In the case of the Stockpile Stewardship Program (SSP) described in Section 6.4, similar types of decisions must be made. The SSP has developed its own framework, known as Quantification of Margins and Uncertainty (QMU), that produces a quantity known as the margin-to-uncertainty (M/U) ratio (Goodwin and Juzaitis, 2006). If the M/U ratio is “large,” diligence is required, but the safety, security, and reliability of the weapon system are assured. If the M/U ratio approaches unity, decision makers are presented with a variety of options that involve trade-offs between two broad categories: increasing the margin or reducing the uncertainty. Each of these choices involves decisions that must take into account computational models and uncertainties as well as stochastic variables.

In many cases (and in the two examples referred to above), there is a close analogy to several areas of optimization that can play an important role in the mathematical foundation for decision making based on VVUQ. For example, the field of multiobjective optimization (Miettinen, 1999) is focused on the development of methods and algorithms for the solution of problems that involve multiple objectives that must be simultaneously minimized. This leads to approaches that can be used to trade off among different options. Stochastic optimization (Ermoliev, 1988; Heyman and Sobol, 2003) is another relevant area, in which some of the design parameters or constraints are described by random variables. The theory for these types of problems could be used to develop better bounds on the uncertainties associated with each decision. The simulation optimization field has other approaches. One alternative approach is that of robust optimization. Here, one seeks to find optimal solutions over a broad range of nonstochastic but uncertain input parameters (Ben-Tal and Nemirovski, 2002). In this case, a robust solution is one that remains “optimal” under the entire range given for the uncertain input parameters (Taguchi et al., 1987). These types of solutions are desirable if available, because decision makers can be assured that whatever option they choose, the consequences of uncertain input parameters will not generate large changes from the optimal solutions. All of these examples indicate that optimization will be a central component of the mathematical foundation for decision making under uncertainty.

A summary of the body of information that enables an assessment of the appropriateness of a model and its ability to predict the relevant quantities of interest (QOIs), as well as inclusion of the key assumptions used to make the prediction, is a necessary part of reporting model results. This information will allow decision makers to understand better the adequacy of the model as well as the key assumptions and data sources on which the reported prediction and uncertainty rely. In addition, the finding regarding transparency and documentation stated in Section 6.2 should be made available to decision makers and peer reviewers.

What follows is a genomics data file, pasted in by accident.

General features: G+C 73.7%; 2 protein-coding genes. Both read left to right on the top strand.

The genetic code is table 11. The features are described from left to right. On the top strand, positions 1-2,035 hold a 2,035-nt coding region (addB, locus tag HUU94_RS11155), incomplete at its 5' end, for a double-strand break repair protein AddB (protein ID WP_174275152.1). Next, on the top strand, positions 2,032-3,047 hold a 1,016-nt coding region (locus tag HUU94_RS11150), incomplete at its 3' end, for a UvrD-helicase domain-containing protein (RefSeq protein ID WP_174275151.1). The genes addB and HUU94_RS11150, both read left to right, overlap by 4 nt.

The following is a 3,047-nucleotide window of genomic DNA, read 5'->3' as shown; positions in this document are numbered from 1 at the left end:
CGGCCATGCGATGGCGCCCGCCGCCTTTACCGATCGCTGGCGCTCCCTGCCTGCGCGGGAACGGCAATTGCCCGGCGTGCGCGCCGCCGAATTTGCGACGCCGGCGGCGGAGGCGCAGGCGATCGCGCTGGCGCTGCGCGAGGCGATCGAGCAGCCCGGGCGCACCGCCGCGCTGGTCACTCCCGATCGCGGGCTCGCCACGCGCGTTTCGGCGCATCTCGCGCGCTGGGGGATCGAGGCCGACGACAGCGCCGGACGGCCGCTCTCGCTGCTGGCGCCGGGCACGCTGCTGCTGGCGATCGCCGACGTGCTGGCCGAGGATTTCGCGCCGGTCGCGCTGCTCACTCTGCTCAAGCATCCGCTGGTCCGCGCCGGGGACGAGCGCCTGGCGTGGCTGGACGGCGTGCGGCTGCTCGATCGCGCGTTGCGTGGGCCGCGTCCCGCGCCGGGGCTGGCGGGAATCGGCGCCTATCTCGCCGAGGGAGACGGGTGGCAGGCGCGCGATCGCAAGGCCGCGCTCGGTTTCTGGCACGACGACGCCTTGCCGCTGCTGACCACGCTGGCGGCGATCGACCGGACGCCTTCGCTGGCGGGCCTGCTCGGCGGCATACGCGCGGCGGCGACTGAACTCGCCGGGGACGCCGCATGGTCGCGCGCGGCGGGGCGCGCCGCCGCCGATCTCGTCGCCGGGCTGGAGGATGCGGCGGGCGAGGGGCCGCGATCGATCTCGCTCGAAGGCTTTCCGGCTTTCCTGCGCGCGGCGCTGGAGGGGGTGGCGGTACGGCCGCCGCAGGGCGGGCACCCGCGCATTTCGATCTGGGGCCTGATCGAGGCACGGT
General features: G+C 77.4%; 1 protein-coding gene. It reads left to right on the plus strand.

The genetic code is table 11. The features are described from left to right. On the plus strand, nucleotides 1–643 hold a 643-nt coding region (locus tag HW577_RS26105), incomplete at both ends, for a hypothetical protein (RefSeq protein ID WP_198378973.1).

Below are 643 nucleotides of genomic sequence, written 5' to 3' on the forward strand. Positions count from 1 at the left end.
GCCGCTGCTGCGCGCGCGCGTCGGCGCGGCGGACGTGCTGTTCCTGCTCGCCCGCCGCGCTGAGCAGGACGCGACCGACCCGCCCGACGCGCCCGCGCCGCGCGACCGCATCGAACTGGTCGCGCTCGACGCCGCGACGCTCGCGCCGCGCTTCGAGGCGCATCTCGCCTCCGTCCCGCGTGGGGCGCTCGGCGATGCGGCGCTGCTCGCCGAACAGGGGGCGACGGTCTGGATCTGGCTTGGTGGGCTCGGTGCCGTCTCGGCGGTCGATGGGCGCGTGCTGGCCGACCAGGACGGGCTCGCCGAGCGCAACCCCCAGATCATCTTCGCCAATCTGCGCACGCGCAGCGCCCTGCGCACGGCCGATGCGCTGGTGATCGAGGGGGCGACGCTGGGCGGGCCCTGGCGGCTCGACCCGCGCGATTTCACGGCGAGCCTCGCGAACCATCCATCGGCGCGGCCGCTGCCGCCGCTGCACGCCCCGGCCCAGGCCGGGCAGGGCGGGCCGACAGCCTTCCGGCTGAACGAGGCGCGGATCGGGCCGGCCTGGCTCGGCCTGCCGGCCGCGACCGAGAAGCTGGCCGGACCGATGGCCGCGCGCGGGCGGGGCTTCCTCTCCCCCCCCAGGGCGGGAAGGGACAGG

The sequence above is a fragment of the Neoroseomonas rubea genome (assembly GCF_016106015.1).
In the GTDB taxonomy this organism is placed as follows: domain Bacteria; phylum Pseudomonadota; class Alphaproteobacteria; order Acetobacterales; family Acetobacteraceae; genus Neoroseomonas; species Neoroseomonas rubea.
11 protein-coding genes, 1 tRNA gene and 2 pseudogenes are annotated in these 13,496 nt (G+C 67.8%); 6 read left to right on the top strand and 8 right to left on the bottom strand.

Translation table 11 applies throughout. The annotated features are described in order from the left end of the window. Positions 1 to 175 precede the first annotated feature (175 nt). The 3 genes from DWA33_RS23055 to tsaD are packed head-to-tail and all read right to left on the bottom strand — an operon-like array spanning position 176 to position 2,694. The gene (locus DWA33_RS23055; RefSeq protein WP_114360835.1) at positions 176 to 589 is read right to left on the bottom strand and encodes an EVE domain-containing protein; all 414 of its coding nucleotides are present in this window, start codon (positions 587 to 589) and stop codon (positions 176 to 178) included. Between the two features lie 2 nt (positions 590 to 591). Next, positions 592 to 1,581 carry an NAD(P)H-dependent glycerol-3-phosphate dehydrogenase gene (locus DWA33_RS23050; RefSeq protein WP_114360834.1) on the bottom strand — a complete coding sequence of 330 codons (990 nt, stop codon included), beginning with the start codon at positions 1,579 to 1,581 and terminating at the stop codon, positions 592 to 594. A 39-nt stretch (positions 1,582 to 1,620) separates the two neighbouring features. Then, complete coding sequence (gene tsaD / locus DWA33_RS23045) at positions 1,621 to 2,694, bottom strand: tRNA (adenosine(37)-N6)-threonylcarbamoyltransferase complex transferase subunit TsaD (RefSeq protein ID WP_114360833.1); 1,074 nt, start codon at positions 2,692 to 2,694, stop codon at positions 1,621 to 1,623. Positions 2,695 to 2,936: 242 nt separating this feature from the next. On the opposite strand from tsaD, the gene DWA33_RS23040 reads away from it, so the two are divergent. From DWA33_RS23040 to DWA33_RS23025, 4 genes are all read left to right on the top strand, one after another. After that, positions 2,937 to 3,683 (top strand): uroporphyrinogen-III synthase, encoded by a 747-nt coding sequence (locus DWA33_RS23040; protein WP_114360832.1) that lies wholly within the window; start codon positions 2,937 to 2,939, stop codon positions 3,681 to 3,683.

It is important to recognize that a UQ study will often be an ongoing effort, with decision making happening throughout the study, with respect to both the study itself and the external applications. The climate-modeling case study discussed in Section 2.10 in Chapter 2 is an example of such an ongoing effort—only limited UQ information is currently available for use in policy decisions. This example highlights the need for the development of decision-making platforms that can be based on only partial or very limited UQ information. It also highlights the need to identify situations for which more detailed UQ characterization would give additional clarity for decision making.


When the moratorium on nuclear testing was begun in 1992, the Department of Energy (DOE) established alternative means for maintaining and assessing the nation’s nuclear weapons stockpile. The SSP was created to “ensure the preservation of the core intellectual and technical competencies of the United States in nuclear weapons” (U.S. Congress, 1994). The SSP must assess, on an annual basis, the safety, security, and reliability of the nuclear weapons stockpile in the absence of nuclear testing. A key product of the annual assessment process is a report on the state of the stockpile, issued by the directors of the three national security laboratories—Lawrence Livermore National Laboratory, Los Alamos National Laboratory, and Sandia National Laboratories1—to the Secretary of Energy, the Secretary of Defense, and the Nuclear Weapons Council. With this report in hand, the Secretary of Energy, the Secretary of Defense, and the Commander of the U.S. Strategic Command each write a letter to


1 Sandia National Laboratories is a multiprogram laboratory managed and operated by Sandia Corporation, a wholly owned subsidiary of Lockheed Martin Corporation, for the Department of Energy’s National Nuclear Security Administration under contract DE-AC04-94AL85000.

The National Academies | 500 Fifth St. N.W. | Washington, D.C. 20001
Copyright © National Academy of Sciences. All rights reserved.
Terms of Use and Privacy Statement